A recent media investigation into nationwide changes in injured workers' insurance prompted the federal Department of Labor to study the allegations. The resulting report has sparked calls for federal oversight of the largely state-operated insurance programs. Apparently, the study of workers' compensation revealed that over 30 states, including California, have made drastic changes to their programs. Some states place workers at risk of poverty if they become injured on the job.
This is not the first time a study has shown serious discrepancies among the states, but some lawmakers feel this report is a wakeup call. Without federal regulations, each state sets its own standard for benefits. One state may pay benefits that are hundreds of thousands of dollars less than benefits for the same injury in another state. Due to budget cuts, several states have slashed workers' compensation benefits, leaving the insurance program no choice but to deny payment for surgeries, procedures or medical devices a worker's doctor orders.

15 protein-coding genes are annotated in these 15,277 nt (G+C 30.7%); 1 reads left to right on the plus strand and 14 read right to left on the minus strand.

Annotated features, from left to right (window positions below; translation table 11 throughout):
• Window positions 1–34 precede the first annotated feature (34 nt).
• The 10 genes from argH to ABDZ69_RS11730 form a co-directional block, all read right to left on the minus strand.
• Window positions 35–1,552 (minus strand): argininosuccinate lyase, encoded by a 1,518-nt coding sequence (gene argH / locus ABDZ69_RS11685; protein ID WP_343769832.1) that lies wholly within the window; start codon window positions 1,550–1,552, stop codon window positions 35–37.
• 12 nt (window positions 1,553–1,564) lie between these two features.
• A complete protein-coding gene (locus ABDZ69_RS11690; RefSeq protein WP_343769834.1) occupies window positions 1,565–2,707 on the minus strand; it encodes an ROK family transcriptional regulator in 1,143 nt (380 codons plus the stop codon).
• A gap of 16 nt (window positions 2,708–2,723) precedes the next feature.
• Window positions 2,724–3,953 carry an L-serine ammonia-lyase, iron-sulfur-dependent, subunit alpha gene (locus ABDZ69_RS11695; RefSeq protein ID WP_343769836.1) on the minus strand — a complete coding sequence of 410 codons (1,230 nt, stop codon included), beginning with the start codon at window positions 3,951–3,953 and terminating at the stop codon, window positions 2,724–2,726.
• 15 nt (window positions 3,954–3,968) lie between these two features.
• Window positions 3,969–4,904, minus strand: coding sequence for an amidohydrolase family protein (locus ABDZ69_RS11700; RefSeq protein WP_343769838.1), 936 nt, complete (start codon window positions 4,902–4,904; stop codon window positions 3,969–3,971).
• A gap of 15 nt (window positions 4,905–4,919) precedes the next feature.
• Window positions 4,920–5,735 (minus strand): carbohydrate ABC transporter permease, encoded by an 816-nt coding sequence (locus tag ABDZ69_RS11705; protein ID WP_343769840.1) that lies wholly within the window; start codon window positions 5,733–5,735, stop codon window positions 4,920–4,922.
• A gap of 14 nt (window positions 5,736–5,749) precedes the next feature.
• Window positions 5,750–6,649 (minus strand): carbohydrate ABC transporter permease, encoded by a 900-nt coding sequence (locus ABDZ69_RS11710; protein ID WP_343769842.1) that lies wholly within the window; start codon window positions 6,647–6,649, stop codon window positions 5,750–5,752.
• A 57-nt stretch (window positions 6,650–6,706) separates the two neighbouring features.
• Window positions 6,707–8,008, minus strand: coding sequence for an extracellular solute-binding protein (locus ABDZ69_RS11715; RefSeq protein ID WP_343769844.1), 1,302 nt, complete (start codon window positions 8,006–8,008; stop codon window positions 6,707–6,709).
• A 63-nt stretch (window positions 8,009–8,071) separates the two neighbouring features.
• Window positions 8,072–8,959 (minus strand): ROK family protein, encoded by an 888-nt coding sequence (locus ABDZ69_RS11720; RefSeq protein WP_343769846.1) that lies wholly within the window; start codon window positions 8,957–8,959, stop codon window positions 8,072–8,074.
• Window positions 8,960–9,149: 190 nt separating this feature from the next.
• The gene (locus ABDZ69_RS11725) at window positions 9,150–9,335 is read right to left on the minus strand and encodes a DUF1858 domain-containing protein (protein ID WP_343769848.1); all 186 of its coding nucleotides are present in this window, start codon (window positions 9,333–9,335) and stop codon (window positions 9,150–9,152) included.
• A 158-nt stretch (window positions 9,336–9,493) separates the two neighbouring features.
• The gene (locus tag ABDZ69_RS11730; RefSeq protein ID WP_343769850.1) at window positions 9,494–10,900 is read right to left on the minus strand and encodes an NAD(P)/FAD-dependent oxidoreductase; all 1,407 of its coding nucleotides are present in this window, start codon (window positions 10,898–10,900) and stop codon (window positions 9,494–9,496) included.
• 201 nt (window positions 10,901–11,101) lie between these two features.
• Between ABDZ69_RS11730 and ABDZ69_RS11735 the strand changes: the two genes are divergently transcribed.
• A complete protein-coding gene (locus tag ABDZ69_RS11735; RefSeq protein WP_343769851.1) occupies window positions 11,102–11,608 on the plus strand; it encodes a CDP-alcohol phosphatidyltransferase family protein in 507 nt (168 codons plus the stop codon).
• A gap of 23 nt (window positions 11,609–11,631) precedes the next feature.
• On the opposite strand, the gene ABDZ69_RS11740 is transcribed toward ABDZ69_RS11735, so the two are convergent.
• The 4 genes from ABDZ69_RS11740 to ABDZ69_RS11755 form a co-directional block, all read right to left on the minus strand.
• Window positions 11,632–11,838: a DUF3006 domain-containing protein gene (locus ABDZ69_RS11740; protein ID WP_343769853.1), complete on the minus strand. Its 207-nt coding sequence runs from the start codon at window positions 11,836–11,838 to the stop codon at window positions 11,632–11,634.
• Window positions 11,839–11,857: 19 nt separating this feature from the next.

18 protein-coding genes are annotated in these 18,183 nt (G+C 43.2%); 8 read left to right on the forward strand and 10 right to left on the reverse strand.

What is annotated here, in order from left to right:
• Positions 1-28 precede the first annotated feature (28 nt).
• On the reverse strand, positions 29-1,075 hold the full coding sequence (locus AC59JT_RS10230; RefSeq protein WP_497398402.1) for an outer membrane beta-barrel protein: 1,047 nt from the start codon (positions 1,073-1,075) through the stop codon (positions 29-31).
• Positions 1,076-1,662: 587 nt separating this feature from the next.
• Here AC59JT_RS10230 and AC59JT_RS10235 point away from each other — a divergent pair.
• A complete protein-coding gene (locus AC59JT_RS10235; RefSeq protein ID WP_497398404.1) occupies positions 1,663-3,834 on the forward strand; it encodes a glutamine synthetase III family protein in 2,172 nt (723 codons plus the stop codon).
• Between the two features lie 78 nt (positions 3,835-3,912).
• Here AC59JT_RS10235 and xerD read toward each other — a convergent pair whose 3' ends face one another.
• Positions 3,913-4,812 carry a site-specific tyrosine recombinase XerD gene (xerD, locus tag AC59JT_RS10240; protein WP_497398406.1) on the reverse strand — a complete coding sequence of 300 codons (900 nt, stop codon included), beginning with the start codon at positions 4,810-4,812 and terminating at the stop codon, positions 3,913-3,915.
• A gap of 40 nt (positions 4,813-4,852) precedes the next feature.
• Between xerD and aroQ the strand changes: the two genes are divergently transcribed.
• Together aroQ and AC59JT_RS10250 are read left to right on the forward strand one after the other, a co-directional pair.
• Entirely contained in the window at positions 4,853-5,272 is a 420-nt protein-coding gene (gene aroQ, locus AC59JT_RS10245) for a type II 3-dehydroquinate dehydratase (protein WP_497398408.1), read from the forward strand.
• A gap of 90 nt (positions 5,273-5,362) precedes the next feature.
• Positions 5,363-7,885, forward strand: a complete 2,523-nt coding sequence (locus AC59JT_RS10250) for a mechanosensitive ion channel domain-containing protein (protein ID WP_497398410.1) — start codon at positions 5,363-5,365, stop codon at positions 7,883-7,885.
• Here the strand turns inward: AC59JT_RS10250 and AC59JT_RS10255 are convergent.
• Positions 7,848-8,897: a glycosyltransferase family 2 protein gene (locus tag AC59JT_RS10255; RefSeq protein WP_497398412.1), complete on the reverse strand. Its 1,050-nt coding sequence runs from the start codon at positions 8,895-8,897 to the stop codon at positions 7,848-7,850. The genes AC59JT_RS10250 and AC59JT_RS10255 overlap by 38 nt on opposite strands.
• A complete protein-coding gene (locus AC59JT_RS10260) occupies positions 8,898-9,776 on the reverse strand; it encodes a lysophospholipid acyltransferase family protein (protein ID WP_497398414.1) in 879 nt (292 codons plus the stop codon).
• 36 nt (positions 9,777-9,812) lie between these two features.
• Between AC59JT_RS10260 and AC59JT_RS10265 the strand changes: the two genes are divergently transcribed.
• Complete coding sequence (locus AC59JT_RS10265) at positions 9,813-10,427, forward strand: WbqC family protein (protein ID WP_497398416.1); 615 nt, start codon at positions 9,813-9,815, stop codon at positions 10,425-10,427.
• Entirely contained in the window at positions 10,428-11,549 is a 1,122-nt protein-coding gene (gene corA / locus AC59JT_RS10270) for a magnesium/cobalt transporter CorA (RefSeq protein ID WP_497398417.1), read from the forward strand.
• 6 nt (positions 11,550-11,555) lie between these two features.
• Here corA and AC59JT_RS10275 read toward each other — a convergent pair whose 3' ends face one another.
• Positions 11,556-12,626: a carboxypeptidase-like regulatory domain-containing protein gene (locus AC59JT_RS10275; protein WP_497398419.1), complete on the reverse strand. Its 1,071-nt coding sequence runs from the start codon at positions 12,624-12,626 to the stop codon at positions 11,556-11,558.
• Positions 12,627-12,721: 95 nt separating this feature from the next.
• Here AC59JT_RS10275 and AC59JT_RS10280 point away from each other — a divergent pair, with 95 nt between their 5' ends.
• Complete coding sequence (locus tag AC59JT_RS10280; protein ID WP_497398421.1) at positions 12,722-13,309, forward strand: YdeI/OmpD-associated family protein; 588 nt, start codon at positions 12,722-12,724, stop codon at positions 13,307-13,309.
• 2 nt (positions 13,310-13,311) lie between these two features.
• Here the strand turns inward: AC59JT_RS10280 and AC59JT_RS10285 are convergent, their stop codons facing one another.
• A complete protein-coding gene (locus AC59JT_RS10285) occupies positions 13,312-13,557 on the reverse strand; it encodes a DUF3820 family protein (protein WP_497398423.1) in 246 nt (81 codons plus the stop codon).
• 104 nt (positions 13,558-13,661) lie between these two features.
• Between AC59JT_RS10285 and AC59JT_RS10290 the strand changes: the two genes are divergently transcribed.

To facilitate the budget cuts, some states have increased the burden of proof a worker must meet to qualify for benefits. Others have created more red tape to complicate the procedure, which may cause an injured employee to drop the claim out of frustration. The DOL study found that some workers end up losing their homes to pay for necessary medical procedures or long-term care workers' compensation did not adequately cover.
The DOL hopes its report will prompt exploration of ways to reduce workplace injuries and help those with disabling injuries return to their jobs. The most crucial change they hope will result from the report is national guidelines for minimum standards so that workers are provided for after an injury. For now, injured workers in California are fortunate to have experienced workers' compensation attorneys to help them claim the benefits they deserve for their suffering and lost wages.
Source: propublica.org, "U.S. Labor Department: States Are Failing Injured Workers", Michael Grabell, Oct. 5, 2016